When goals are clear, technology is well understood, and behavior is reasonably predictable, the structural and human resources frames are likely to apply. As ambiguity increases, the political and symbolic frames become more relevant. The human resource frame fits best in situations that favor collaboration such as profitable, growing firms, or highly unified schools. But when conflict is high and resources are scarce, political frame is likely to fit. Structure imposes limits on available options, which in turn implies conditions of moderate scarcity. The political frame fits well for making change from the bottom up. In contrast, human resource approaches to organizational improvement such as training, job enrichment, and participation; need support from the top to be successful. As symbols play a part in every culture and every social class, the symbolic frame may be appropriate across a wide range of situations. The questions in the above table are no substitute for judgment and intuition in deciding how to frame or respond to a situation. But they can guide and make easy the process.
As Bolman & Deal says (1997, p.280), each of frames offers distinctive advantages but each also has blind spots and shortcomings. The structural frame risks ignoring everything that falls outside the rational jurisdiction of procedural policies and organizational charts. Structural thinking can overestimate the power of authority and underestimate the authority of power. Over reliance on structural assumptions often lead to an irrational neglect of human, political and cultural variables that are crucial to organizational effectiveness. Adherents of the human resource frame sometimes cling to a romanticized view of human nature in which everyone always hungers for growth and collaboration.
Human resource enthusiasts can be too optimistic about integrating individual and organizational needs while neglecting the power of structure and the stubborn realities of conflict and scarcity. The political frame captures dynamics that other frames miss but has it’s own limits. A fixation on politics easily becomes a cynical self-fulfilling prophecy that reinforces conflict and mistrust while sacrificing opportunities for rational discourse, collaboration and hope. The symbolic frame offers powerful insights into fundamental issues of meaning and belief, ideas that can bond people in to a cohesive group pursuing a shared mission. Buts it’s concepts are also vague and elusive. Its effectiveness depends greatly on the artistry of the user.
Managers feels powerless and trapped when they use only one or two frames for all situations. Since they are less likely to get a second or third chance when they fail, judicious reframing is vital in enabling then to transform managerial traps into leadership opportunities. Reframing is an approach, which is based upon the belief that superior solutions to organizational problems are likely to emerge as a result of recognizing that any given situation can be viewed from a number of perspectives i.e. frames. Perspectives are like lenses. They color what one is able to see. Successful manages change lenses when things don’t make sense or aren’t working. Reframing process necessarily built on a lifetime of skill, knowledge, intuition and wisdom.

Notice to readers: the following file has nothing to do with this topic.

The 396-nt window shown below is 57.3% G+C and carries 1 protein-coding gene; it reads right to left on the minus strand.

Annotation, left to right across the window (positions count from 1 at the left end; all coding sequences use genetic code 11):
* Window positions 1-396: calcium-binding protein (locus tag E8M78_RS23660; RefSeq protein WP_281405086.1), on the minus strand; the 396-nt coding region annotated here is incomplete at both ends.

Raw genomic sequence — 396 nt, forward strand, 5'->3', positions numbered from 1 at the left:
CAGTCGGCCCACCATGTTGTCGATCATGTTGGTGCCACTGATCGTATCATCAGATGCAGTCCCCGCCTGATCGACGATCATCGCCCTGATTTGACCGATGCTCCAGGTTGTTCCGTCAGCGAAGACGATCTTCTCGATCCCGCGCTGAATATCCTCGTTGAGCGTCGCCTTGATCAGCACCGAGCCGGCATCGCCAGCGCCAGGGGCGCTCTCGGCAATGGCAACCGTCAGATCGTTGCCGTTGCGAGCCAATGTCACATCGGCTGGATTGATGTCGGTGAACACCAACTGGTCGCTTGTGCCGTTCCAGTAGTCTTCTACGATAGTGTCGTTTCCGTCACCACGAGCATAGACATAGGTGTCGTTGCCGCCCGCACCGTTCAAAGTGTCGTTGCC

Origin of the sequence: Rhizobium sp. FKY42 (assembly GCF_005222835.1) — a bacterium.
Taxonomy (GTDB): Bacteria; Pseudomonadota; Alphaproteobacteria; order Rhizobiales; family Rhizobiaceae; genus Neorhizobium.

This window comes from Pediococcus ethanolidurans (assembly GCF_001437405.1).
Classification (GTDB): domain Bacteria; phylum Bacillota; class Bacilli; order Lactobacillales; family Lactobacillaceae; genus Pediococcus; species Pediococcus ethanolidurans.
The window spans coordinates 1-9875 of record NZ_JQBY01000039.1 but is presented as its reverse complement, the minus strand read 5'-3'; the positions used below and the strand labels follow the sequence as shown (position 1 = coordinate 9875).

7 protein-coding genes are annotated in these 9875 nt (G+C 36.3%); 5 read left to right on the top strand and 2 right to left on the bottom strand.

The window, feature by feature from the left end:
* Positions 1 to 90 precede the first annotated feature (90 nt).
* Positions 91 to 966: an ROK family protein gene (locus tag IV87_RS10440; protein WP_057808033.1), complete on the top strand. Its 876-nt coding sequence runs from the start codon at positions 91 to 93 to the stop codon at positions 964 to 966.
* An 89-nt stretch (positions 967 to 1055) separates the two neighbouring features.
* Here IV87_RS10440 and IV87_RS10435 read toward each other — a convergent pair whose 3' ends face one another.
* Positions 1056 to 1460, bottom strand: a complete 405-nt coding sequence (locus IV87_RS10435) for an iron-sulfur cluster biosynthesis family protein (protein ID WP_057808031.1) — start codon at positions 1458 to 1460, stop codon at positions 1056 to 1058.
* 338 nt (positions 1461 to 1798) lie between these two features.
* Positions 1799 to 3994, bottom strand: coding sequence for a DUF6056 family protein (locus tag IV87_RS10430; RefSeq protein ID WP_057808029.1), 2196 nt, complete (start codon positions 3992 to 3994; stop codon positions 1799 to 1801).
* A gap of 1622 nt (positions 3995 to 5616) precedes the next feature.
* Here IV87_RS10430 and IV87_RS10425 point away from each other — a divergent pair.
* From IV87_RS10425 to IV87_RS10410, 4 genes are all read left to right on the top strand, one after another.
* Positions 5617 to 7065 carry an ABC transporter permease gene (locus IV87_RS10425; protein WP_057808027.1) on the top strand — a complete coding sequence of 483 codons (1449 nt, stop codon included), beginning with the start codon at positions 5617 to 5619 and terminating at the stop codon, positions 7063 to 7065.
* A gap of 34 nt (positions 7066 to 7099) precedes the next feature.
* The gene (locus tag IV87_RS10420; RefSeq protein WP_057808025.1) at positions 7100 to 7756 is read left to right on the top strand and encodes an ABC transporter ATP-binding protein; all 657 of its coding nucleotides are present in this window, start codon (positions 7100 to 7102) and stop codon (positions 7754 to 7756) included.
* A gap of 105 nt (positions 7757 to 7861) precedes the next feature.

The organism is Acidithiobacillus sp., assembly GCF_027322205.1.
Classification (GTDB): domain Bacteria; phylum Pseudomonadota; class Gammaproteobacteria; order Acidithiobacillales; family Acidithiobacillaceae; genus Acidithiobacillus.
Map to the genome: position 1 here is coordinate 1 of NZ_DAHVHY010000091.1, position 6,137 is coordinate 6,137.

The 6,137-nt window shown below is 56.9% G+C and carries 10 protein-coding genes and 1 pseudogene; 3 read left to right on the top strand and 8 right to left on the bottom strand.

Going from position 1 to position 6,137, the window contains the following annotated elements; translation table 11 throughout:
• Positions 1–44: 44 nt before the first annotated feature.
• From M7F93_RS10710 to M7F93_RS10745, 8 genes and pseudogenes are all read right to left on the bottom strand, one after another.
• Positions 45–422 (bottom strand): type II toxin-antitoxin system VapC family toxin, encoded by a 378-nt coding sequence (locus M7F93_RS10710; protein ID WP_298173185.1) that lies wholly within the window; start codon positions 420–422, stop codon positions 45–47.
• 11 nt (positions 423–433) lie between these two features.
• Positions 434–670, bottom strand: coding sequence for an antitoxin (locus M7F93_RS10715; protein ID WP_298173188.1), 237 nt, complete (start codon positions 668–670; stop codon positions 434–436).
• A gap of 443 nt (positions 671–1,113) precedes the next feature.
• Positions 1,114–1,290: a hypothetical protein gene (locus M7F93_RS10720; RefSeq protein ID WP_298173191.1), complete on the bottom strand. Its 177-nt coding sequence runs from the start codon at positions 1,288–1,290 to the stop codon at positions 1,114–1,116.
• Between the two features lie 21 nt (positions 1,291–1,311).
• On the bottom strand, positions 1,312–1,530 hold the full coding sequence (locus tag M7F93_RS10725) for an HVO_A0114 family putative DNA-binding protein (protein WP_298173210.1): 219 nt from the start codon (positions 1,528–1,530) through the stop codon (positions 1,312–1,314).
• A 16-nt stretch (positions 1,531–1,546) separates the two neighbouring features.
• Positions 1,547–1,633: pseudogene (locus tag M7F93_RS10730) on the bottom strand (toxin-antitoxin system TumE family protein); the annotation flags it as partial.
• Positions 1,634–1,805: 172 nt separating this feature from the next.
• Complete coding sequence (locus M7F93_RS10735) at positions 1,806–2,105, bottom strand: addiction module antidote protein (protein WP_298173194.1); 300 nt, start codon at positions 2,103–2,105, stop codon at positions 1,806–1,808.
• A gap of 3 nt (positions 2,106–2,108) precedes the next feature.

In today’s messy world of complexity, conflict and uncertainty, managers need multiple frames to survive. They need to understand that any event or process can serve multiple purposes and that different participants are often operating in different frames. They need a diagnostic map that help them asses which frames are likely to be salient and helpful in any given situation. Among the key variables are motivation, technical constraints, uncertainty, scarcity, conflict and whether an individual is operating from the top down or from the bottom up.
Structural and human resource approaches may be all one need to build a successful career in middle management, but these will not be helpful to rise to top management or to break through the glass ceiling if you face one. The ability to reframe and use multiple lenses will help one to go further while feeling less strain and confusing along the way.
Until the frames and reframing are automatic process, it will take more than a few seconds available to generate an effective response in every frame. In practicing any new skill i.e. playing tennis, driving a car, the process is often slow and painstaking at first. But as skill level improves, it gets easier, faster and more fluid. Organizations need vision, but it is not their only need and not always their most important one. Ideally managers combine multiple frames in to a comprehensive approach to leadership. Still it is an unrealistic to expect everyone to be a leader for all times and seasons. Wise managers understand their own strength, work to expand them and build teams that can provide leadership in all four modes i.e. structural, political, human resource and symbolic.